In addition to Johnson, authorities have charged 10 men in the Eastern U.S. District of Louisiana believed to be largely responsible for running the scheme and producing pornographic materials.
Three men were also charged in Colorado, New York and Wisconsin.

While ICE Deputy Director Daniel Ragsdale said arrests play a vital role, he also said law enforcement must employ other strategies to curb an increase in child exploitation.

“Our agency is seeing a growing trend where children are being enticed, tricked and coerced online by adults to produce sexually explicit material of themselves,” Ragsdale said in a statement. “While we will continue to prioritize the arrest of child predators, we cannot arrest our way out of this problem: Education is the key to prevention.”

Photo: Fingers SFV via Flickr

With Florida Race Looming, Top Republican Shares Digital Strategy

By Daniel Rothberg, Tribune Washington Bureau

WASHINGTON — The chairman of the Republican Party’s congressional campaign wing said Tuesday that a hotly contested special election in Florida is serving as a laboratory for testing messages and tactics for the 2014 midterm races.

During a news conference, Rep. Greg Walden, R-Ore., said the National Republican Congressional Committee is working to improve the breadth and depth of its voter database, and that the committee will keep tabs on how its digital strategy plays out in Florida.

The NRCC has made significant investments to bridge what Walden said is a gap between the digital campaign capabilities of Democratic and Republican operations.

“We realize this is not brain surgery or rocket (science),” Walden said. “It’s computer science. And so we can get there, and we are getting there.”

With eight full-time staffers, Walden said the NRCC had the largest data team in Republican politics at the start of the year and is making “progress” in bolstering its online operation.

Walden also pointed to a shift toward more sophisticated uses of data that will allow campaigns to hone tactics and voter contact. Talking about the party’s data stores, Walden said Republicans have long had “a huge water tank on the hill” but that it was never fully exploited.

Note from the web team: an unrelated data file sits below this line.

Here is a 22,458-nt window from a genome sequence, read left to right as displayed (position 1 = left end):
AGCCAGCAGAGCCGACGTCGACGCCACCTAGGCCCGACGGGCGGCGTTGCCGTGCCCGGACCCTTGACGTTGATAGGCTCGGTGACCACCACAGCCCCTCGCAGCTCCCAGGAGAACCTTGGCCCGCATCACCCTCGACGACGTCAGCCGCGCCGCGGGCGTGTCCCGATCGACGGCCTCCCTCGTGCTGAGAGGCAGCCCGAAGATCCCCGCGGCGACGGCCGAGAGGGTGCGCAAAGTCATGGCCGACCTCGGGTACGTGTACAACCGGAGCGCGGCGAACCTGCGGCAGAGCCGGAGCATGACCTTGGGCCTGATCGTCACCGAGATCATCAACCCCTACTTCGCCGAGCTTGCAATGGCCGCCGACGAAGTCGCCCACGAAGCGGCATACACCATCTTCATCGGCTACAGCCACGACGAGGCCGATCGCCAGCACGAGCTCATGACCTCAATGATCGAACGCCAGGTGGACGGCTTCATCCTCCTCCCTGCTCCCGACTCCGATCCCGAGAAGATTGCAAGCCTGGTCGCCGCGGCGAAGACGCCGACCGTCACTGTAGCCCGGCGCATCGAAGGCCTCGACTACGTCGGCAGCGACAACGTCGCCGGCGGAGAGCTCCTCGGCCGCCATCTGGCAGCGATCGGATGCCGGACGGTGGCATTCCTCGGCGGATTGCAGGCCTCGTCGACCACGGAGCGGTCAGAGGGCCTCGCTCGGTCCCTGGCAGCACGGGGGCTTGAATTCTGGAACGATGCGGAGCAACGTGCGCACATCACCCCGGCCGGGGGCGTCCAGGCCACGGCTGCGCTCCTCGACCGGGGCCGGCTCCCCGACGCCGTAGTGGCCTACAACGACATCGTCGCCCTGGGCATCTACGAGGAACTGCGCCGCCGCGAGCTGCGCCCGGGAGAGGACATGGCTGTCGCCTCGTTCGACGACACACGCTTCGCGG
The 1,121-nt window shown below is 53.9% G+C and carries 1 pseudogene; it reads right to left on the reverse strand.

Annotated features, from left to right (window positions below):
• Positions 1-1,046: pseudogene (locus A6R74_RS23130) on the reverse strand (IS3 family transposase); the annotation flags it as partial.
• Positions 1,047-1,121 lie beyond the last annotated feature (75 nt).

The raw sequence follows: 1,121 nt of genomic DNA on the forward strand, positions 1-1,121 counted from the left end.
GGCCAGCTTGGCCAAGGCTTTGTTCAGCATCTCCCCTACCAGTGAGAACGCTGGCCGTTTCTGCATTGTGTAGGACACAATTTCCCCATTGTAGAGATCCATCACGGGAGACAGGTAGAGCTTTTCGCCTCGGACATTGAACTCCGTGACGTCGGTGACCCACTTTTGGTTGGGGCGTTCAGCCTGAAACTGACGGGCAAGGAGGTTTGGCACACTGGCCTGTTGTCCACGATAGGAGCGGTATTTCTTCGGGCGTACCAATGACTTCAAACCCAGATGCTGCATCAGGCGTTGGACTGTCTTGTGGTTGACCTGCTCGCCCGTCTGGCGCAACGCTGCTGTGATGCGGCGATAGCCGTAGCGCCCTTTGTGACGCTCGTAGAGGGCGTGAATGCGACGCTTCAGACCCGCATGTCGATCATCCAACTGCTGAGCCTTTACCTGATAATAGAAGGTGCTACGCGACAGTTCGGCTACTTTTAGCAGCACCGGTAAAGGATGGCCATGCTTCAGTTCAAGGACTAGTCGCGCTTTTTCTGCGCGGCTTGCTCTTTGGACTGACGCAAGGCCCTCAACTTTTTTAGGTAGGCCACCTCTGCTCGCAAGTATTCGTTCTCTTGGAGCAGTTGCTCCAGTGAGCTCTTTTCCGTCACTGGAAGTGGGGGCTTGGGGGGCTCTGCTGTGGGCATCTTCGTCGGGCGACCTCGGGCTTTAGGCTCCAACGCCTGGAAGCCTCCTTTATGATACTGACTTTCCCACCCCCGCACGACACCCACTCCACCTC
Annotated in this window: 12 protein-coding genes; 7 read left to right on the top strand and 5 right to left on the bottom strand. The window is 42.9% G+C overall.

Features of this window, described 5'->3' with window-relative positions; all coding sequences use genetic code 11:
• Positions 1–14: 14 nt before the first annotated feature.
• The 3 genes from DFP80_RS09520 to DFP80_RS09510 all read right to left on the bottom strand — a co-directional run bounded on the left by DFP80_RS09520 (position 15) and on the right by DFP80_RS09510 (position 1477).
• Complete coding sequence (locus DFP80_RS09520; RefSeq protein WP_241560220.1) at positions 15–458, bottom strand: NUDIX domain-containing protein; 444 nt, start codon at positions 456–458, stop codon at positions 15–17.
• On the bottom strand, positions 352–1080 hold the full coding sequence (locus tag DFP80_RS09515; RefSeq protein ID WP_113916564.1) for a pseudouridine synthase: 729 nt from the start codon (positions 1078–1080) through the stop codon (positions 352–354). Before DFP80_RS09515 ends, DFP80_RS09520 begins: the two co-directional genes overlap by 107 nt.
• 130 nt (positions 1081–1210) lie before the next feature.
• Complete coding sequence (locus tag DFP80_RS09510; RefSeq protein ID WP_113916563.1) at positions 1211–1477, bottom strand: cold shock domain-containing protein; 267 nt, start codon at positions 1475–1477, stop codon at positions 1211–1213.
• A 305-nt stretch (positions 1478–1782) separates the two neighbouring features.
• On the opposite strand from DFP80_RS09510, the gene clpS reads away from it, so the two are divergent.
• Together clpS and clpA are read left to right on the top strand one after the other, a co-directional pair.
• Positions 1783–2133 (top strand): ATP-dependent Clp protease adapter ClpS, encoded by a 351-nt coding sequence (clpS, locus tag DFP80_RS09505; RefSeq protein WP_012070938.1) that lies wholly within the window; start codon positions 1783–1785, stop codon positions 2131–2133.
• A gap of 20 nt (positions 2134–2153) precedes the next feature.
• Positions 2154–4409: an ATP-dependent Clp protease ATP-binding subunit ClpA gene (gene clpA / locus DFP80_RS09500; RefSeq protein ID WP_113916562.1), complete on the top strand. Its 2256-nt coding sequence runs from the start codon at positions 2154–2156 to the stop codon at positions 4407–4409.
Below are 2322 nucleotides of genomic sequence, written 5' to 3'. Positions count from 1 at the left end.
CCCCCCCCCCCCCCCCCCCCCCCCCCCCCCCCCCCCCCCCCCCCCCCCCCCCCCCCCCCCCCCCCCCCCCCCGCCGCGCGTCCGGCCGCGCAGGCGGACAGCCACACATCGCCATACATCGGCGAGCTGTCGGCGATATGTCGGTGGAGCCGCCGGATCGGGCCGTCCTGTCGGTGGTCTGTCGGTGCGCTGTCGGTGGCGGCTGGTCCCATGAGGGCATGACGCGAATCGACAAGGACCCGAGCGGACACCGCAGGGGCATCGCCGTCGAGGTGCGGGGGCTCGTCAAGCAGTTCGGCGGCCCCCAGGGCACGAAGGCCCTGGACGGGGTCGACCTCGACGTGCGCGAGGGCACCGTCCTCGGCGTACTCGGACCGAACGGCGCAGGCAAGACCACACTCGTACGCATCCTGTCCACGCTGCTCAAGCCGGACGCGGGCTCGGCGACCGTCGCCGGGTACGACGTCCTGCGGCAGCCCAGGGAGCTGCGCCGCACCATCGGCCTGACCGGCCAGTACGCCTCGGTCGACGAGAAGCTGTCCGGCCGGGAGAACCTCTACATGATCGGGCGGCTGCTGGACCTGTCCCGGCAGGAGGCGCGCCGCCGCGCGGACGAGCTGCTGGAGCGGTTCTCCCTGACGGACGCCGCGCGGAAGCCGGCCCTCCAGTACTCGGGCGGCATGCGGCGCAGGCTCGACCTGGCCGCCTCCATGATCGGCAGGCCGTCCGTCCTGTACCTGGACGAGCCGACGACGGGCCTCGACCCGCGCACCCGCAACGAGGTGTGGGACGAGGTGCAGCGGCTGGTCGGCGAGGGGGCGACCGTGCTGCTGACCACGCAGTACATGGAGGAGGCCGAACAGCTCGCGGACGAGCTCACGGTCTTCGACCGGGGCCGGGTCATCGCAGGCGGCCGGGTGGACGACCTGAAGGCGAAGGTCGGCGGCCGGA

He said that by sharing more detailed information with campaigns, such as demographic data, those operations are able to view the race through a wider lens. Campaigns with the improved data can, for example, use it to predict different turnout scenarios, rather than focusing solely on the overall number of votes they need, he said.

“They can then manipulate the numbers to say, ‘OK, what if I only get X of this? What does that mean in terms of Y of that,'” he said.

Although campaigns will focus primarily on local issues within each district, Walden said, the national context can’t be ignored, including President Barack Obama’s relatively low approval rating and what he said was Obamacare’s unpopularity. Though it won’t be the only issue in 2014, Walden said, Obamacare will be an “underlying issue” in every race.

Throughout his remarks, Walden drew comparisons with the 2006 midterm election in which Democrats took control of the House of Representatives amid growing discontent with President George W. Bush and disapproval of the war in Iraq.

In 2013, Walden said, the Democratic Congressional Campaign Committee’s fundraising outdid the NRCC’s effort by $15 million, a gap he attributed to the DCCC’s robust online presence and several events featuring the president, always a guaranteed fundraising boon.

But Walden defended the NRCC’s fundraising record, touting 2013 as a strong year, with contributions up 11 percent from 2011 and an increase in small and individual donors. The committee came in under budget and over revenue, he said.

Photo: The Rachel Maddow Show via Flickr

U.S. To Revamp Nutrition Labels, Emphasizing Calorie Counts And Added Sugars

By Daniel Rothberg, Tribune Washington Bureau